It’s been several weeks now since my bout of contact dermatitis from Poodle-dog bush*. The dermatitis was much better after a week, but took about two weeks to completely go away. I’ve heard this is typical, and several people commented that their Poodle-dog bush experience was similar to mine.
Update July 12, 2011. A running friend who recently did some trail work removing Poodle-dog bush on the Kenyon Devore Trail sent this photograph of a blotchy red rash that developed on his forearm. He first noticed a reaction four days after doing the trail work, and the photograph was taken 10 days after exposure. As in my case, several hours later he commented that the blotchy rash had merged into a more general inflammation with swelling.
The other day I was asked if I’d rather have dermatitis from poison oak or Poodle-dog bush. The reactions are so different, they are hard to compare. Plus, my exposure to Poodle-dog bush was probably a worst case scenario. It was as if the goo from the plant was painted on my arms and legs with a brush, and left to cure. I’m guessing that an equivalent exposure to poison oak would have been much, much worse. The reaction to Poodle-dog bush seems to vary quite a lot from person to person, and some people have been severely affected.
I was a little worried that the extreme exposure to Poodle-dog bush might make me hypersensitive to the plant, but that doesn’t appear to be the case. About a week after recovering from the dermatitis, I did some trailwork with a group that cleared a section of overgrown trail in Shortcut Canyon. Not only was there Poodle-dog bush, but poison oak and stinging nettle as well. With normal precautions — long pants, long sleeves & gloves — I didn’t have a problem.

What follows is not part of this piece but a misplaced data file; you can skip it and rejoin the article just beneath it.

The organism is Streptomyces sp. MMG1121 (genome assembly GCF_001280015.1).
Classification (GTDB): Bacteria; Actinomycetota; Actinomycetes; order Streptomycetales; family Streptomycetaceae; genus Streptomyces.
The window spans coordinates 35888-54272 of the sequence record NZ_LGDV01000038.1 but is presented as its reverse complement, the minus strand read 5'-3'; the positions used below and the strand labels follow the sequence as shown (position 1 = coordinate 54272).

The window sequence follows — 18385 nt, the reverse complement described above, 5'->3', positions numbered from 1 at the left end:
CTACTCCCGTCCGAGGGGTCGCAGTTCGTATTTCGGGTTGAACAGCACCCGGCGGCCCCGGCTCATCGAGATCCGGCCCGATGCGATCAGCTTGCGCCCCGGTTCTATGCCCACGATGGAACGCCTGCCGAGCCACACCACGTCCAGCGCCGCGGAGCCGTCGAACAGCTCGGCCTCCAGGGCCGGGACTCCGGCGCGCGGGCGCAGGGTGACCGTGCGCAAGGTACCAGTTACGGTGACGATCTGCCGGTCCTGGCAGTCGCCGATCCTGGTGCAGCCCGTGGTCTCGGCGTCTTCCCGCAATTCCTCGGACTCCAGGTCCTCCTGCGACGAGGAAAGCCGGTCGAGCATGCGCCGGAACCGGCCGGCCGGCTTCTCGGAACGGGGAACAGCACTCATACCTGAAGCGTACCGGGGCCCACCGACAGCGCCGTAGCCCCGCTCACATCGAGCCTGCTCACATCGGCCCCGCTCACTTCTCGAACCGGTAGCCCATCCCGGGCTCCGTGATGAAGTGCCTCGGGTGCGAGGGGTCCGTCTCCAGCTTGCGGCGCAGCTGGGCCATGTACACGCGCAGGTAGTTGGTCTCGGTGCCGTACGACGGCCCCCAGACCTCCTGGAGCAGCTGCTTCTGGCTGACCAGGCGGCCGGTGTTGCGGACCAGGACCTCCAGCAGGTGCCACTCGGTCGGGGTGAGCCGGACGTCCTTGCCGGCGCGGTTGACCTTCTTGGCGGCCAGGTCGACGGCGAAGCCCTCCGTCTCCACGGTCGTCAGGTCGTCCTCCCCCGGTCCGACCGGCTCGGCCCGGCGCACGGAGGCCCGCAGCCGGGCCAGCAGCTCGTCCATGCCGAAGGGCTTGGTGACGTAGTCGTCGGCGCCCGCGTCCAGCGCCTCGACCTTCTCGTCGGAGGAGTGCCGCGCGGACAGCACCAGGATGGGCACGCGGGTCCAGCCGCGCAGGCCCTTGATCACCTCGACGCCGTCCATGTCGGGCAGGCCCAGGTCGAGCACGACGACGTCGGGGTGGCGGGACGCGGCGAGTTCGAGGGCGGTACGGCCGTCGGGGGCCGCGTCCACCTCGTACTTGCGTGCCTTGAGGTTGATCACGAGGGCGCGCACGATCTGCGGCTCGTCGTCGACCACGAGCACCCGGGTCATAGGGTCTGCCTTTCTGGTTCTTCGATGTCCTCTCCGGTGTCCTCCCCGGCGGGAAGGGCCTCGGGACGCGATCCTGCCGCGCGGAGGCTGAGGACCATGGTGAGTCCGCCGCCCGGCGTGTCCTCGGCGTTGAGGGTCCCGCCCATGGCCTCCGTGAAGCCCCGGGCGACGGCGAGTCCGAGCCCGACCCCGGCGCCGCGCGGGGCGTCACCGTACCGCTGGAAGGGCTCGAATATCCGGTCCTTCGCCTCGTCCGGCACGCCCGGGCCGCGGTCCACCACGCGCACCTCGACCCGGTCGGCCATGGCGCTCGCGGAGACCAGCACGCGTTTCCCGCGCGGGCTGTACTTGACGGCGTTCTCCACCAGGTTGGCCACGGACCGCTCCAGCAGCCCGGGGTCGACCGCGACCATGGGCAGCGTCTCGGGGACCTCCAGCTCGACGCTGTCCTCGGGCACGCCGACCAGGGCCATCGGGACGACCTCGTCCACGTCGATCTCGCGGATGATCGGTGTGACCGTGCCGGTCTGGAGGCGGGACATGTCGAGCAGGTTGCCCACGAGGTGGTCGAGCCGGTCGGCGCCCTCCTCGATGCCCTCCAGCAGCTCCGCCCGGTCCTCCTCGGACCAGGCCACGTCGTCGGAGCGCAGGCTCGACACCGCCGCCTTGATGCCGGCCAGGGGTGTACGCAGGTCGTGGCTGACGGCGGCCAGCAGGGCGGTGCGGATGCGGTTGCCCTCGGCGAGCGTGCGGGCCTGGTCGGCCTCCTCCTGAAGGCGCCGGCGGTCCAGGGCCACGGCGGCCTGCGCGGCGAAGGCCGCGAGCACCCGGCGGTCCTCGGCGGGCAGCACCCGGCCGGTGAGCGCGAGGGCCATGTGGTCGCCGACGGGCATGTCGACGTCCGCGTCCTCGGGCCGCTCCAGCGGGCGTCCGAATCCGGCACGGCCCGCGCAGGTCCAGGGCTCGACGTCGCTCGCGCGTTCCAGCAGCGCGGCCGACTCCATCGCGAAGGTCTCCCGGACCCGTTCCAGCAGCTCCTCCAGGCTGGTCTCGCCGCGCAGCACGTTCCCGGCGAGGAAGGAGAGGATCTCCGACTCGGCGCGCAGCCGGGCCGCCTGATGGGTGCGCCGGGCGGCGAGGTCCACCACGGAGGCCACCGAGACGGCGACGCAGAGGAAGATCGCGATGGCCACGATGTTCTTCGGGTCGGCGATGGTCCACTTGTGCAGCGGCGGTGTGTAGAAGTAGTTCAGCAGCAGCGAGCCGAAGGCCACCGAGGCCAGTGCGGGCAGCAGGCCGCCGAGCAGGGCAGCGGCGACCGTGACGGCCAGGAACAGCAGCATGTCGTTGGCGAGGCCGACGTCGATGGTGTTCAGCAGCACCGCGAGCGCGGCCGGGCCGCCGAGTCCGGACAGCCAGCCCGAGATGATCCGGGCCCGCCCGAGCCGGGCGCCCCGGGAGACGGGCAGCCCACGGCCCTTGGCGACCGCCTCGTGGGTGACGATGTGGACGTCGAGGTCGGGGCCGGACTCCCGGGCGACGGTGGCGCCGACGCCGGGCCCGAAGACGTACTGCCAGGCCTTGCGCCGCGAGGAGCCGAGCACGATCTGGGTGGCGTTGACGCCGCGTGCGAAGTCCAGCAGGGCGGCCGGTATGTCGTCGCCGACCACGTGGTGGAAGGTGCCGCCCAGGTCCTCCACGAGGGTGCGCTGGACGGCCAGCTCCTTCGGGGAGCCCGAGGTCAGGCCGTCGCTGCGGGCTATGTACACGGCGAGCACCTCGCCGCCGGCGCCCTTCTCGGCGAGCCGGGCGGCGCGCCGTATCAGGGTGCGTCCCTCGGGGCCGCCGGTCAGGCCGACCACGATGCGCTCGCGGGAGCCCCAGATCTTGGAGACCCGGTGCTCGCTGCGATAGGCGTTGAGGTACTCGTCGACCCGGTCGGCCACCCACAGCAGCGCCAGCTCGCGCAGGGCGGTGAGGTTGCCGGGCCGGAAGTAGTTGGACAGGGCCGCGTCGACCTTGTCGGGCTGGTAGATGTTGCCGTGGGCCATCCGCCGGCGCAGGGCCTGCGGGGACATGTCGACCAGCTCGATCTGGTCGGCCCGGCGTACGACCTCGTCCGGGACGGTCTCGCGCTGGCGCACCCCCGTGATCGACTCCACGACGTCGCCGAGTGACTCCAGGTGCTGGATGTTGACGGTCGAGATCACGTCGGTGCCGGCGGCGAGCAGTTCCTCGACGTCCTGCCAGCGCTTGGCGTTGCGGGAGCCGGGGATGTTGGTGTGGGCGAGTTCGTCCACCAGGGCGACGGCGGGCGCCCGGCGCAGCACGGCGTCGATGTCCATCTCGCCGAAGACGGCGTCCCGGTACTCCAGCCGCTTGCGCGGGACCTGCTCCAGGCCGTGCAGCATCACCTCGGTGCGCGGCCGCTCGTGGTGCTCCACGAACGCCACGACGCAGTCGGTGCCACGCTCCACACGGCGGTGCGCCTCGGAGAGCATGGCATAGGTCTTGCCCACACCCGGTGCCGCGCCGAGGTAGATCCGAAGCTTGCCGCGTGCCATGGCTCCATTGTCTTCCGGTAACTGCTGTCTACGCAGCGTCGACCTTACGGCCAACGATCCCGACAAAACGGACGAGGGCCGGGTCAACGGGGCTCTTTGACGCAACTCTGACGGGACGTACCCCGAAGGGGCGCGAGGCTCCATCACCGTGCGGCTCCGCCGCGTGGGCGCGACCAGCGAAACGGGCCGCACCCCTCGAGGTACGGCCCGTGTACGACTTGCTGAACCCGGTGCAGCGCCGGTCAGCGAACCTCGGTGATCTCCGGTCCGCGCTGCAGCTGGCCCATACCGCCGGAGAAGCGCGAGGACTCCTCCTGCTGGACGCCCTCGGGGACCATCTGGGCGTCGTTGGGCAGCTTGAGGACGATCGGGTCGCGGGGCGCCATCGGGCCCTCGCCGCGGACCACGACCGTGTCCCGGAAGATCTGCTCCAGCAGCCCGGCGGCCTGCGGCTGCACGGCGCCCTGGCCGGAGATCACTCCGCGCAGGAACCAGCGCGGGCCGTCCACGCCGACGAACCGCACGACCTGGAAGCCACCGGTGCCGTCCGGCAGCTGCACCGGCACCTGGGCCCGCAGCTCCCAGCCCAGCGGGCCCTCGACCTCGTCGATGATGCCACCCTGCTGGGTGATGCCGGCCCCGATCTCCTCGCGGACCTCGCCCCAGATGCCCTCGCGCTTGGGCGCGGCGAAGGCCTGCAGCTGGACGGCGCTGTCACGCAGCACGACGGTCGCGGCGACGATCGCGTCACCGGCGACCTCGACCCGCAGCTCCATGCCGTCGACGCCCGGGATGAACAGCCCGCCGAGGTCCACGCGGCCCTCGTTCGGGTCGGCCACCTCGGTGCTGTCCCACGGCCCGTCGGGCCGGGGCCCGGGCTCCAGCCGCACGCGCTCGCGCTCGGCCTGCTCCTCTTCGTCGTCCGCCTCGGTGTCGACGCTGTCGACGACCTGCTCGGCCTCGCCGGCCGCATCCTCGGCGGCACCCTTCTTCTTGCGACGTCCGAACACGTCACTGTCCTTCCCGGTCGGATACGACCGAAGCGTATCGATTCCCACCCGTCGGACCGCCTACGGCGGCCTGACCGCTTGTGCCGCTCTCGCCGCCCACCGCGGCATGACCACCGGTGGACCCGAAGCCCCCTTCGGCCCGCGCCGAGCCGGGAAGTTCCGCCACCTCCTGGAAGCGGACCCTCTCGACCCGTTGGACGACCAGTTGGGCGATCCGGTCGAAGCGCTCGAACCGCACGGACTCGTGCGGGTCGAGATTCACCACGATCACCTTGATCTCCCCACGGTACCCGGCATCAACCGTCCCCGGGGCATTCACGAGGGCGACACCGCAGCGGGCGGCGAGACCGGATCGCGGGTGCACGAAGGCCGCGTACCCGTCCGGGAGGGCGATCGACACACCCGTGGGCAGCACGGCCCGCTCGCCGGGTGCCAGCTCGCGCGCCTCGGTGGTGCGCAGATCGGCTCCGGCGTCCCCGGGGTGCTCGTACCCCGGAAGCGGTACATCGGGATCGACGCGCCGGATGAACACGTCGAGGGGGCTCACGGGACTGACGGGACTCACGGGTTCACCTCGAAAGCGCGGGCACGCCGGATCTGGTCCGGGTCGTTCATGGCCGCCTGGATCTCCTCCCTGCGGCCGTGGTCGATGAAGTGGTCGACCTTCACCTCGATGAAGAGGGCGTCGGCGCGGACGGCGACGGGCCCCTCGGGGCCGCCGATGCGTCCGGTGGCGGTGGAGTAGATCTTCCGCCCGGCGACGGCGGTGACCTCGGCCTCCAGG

As long as you don’t have to wade through it, the oceans of violet flowered Poodle-dog bush in the Station Fire burn area are striking. I’ve heard Poodle-dog bush described as an invasive plant. While it is an unbelievably prolific fire-follower that seems to invade an area after a fire, it is a native California plant. Given just how prevalent it is after a fire, it probably plays a key role in the recovery process, perhaps helping to restore the chemical balance of the soil, as well as providing mulch.
*The taxonomic name for Turricula parryi (Poodle-dog bush) has changed to Eriodictyon parryi. The Jepson Manual: Vascular Plants of California, Second Edition (2012) has returned Turricula to the genus Eriodictyon, as originally described by Gray. According to the Wikipedia entry for Turricula (April 11, 2012), “… molecular phylogenetic analysis carried out by Ferguson (1998) confirms that Turricula should be treated as a separate genus within a clade (Ferguson does not use the term “subfamily”) that includes Eriodictyon, and also the genera Nama and Wigandia; Eriodictyon is the genus to which Turricula is closest in molecular terms, and is its sister taxon.” I use “Turricula” and “Poodle-dog bush” interchangeably as a common name.
Related post: After the Station Fire: Contact Dermatitis from Turricula parryi – Poodle-dog Bush and these additional posts.